Visit Burnley and the surrounding villages and stay in bed & breakfast accommodation:
Burnley, Lancashire. The name of Burnley can be traced back two centuries before the Norman Conquest, and the history of St Peter's Church is believed to go back to the 12th century. The history of the Towneley family, conspicuous in Burnley, started about the beginning of the 13th century when land was granted by the Normans. The woollen industry began in the late 13th century, and Burnley grew as a market town; the Industrial Revolution brought great expansion due to the cotton-spinning industry which preceded the present emphasis on engineering.
Towneley Hall is to the South East of Burnley. Its 6-ft-thick walls have undergone so many alterations that it is difficult to decide on the hall's original character, The south-east wing was probably begun in the mid-l4th century as a two-story building. The central part and the north-west wing were probably built about a century later on three sides of a square, as they stand today. The square was completed later, but a variety of alterations followed, including removal of this fourth side; and in the 19th century, with the additions to the north-west wing, and the castellations and turrets, the hall's exterior assumed its present form. In 1725 Richard Towneley began alterations to the central hall, then decorated in neo-Classical style by Vassali, the Italian plaster sculptor. Other rooms contain an Adam-style fireplace and a hiding place for priests. Old English vestments of cloth of gold, 17th-century panelling and a Spode dinner service are on display. Notable rooms are the bedrooms off the 85-ft Long Gallery, the dining-room, servants' dining-room and the chapel. A triumph of the Libraries and Arts Committee of Burnley Corporation, which bought the Hall in 1901, was to buy back the altar-piece. This has fine Netherlandish wood sculpture, probably early 16th-century, in the oak reredos with scenes of the life of Christ. The altar itself is of later production, possibly late 17th century, with three panel scenes. It was retrieved from the Convent of Notre Dame in Sussex, and in 1969 was replaced in the chapel where Charles Townely (1737—1805), the art collector, had placed it. He brought to England a collection of Greek and Roman art, later bought by the British Museum. Other Towneleys include Christopher (b. 1603), the Lancashire antiquary, and John (b. 1697), the translator into French of Hudibras. Besides being the town's art gallery, the hail is also a museum of geology, archaeology and natural history.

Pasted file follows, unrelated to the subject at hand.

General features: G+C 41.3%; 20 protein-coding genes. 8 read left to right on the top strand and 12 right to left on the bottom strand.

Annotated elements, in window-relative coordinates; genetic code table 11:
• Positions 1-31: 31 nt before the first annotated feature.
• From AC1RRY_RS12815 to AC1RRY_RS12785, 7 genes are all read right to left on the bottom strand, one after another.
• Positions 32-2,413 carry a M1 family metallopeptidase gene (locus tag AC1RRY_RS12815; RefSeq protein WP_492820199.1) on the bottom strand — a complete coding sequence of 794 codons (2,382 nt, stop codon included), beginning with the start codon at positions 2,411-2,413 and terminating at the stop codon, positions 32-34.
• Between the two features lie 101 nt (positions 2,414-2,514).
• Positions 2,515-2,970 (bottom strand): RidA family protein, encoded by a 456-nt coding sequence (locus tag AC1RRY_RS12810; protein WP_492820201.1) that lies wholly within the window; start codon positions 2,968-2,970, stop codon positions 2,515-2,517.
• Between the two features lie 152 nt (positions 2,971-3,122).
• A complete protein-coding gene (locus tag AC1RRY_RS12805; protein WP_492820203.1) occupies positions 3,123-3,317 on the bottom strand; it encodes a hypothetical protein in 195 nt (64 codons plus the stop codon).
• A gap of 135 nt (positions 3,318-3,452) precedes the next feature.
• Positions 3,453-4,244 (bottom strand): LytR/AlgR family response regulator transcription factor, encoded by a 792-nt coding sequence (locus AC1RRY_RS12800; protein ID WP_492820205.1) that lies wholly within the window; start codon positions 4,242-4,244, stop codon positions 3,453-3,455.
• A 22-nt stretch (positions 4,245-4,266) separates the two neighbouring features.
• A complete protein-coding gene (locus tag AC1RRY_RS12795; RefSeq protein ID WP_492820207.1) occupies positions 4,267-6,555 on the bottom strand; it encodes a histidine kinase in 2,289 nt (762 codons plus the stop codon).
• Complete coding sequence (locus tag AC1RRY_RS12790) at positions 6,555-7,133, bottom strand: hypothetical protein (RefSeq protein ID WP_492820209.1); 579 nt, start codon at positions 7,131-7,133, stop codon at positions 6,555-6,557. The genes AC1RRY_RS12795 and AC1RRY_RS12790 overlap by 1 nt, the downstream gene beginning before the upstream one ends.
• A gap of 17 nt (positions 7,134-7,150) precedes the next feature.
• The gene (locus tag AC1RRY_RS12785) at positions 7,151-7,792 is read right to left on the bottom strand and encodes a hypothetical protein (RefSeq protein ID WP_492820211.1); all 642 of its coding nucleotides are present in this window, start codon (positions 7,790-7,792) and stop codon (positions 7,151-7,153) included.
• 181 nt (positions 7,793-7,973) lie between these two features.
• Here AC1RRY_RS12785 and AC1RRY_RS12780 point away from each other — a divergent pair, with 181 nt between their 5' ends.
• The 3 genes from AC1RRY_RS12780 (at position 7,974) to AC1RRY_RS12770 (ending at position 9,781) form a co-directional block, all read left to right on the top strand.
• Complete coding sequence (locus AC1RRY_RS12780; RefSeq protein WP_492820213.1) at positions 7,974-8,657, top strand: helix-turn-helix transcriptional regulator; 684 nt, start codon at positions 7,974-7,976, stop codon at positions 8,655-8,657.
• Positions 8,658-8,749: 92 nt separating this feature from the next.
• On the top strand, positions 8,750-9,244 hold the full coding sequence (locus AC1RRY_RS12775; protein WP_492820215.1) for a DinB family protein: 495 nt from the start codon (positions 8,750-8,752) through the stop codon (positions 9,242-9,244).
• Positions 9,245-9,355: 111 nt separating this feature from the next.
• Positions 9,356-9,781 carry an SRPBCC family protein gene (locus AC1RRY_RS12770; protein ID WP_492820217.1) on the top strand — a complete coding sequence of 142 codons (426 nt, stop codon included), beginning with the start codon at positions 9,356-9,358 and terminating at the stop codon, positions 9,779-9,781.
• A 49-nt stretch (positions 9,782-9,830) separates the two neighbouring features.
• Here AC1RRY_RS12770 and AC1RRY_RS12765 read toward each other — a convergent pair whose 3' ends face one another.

On the road to Padihani is Gawthorpe Hall the home of the Shuttleworth family since 1330. The present mansion was built round an earlier house about the beginning of the 17th century, and elaborated by Sir Charles Barry in 1850. It is a fine specimen of the architecture of its period. It has many disp1ays of textiles and other crafts in a collection established by the late Hon. Rachel Kay Shuttleworth.
Nearby cities: Bradford, Preston, Manchester
Nearby towns: Accrington, Bacup, Colne, Clitheroe, Hebden Bridge, Nelson
Nearby villages: Altham, Barley, Barrowford, Baxenden, Billington, Brierfield, Chatburn, Church, Clayton-le-Moors, Cornholme, Crawshaw Booth, Ewood Bridge, Foulridge, Great Harwood, Hapton, Haslingden, Helmshore, Holme Chapel, Huncoat, Laneshaw Bridge, Oswaldtwistle, Padiham, Pendleton, Rawtenstall, Rishton, Sabden, Shawforth, Simonstone, Todmorden, Waddington, Walsden, Whalley, Worsthorne
Have you decided to visit Burnley or the surrounding villages? Please look above for somewhere to stay in:
- a Burnley bed and breakfast (a Burnley B&B or Burnley b and b)
- a Burnley guesthouse
- a Burnley hotel (or motel)
- a Burnley self-catering establishment, or
- other Burnley accommodation